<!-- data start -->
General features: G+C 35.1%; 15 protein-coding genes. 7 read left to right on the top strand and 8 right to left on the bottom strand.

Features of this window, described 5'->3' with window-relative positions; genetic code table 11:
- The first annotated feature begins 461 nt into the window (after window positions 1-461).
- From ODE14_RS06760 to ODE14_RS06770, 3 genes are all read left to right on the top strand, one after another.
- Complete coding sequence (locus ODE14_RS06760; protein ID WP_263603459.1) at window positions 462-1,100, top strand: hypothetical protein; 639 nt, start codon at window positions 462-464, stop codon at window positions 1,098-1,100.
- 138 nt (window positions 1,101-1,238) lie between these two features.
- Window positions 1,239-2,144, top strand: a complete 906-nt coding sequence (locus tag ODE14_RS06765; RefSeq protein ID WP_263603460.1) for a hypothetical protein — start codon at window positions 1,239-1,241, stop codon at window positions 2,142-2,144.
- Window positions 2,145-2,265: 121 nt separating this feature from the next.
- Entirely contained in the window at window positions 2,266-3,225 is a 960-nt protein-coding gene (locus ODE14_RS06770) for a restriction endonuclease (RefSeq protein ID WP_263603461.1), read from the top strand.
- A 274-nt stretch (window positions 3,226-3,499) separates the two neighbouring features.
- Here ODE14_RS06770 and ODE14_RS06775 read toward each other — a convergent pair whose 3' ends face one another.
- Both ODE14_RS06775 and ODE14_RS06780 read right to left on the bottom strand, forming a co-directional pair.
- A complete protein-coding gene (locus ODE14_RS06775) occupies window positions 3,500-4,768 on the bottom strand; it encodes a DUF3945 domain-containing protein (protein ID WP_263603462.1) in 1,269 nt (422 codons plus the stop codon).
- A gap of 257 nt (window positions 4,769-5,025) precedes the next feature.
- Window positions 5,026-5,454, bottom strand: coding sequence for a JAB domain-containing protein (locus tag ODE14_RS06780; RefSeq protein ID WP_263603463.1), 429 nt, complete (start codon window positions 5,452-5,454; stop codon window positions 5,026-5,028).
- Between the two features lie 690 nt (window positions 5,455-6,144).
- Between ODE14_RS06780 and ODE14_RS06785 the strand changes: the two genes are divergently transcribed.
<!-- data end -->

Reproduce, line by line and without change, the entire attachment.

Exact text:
General features: G+C 35.1%; 15 protein-coding genes. 7 read left to right on the top strand and 8 right to left on the bottom strand.

Features of this window, described 5'->3' with window-relative positions; genetic code table 11:
- The first annotated feature begins 461 nt into the window (after window positions 1-461).
- From ODE14_RS06760 to ODE14_RS06770, 3 genes are all read left to right on the top strand, one after another.
- Complete coding sequence (locus ODE14_RS06760; protein ID WP_263603459.1) at window positions 462-1,100, top strand: hypothetical protein; 639 nt, start codon at window positions 462-464, stop codon at window positions 1,098-1,100.
- 138 nt (window positions 1,101-1,238) lie between these two features.
- Window positions 1,239-2,144, top strand: a complete 906-nt coding sequence (locus tag ODE14_RS06765; RefSeq protein ID WP_263603460.1) for a hypothetical protein — start codon at window positions 1,239-1,241, stop codon at window positions 2,142-2,144.
- Window positions 2,145-2,265: 121 nt separating this feature from the next.
- Entirely contained in the window at window positions 2,266-3,225 is a 960-nt protein-coding gene (locus ODE14_RS06770) for a restriction endonuclease (RefSeq protein ID WP_263603461.1), read from the top strand.
- A 274-nt stretch (window positions 3,226-3,499) separates the two neighbouring features.
- Here ODE14_RS06770 and ODE14_RS06775 read toward each other — a convergent pair whose 3' ends face one another.
- Both ODE14_RS06775 and ODE14_RS06780 read right to left on the bottom strand, forming a co-directional pair.
- A complete protein-coding gene (locus ODE14_RS06775) occupies window positions 3,500-4,768 on the bottom strand; it encodes a DUF3945 domain-containing protein (protein ID WP_263603462.1) in 1,269 nt (422 codons plus the stop codon).
- A gap of 257 nt (window positions 4,769-5,025) precedes the next feature.
- Window positions 5,026-5,454, bottom strand: coding sequence for a JAB domain-containing protein (locus tag ODE14_RS06780; RefSeq protein ID WP_263603463.1), 429 nt, complete (start codon window positions 5,452-5,454; stop codon window positions 5,026-5,028).
- Between the two features lie 690 nt (window positions 5,455-6,144).
- Between ODE14_RS06780 and ODE14_RS06785 the strand changes: the two genes are divergently transcribed.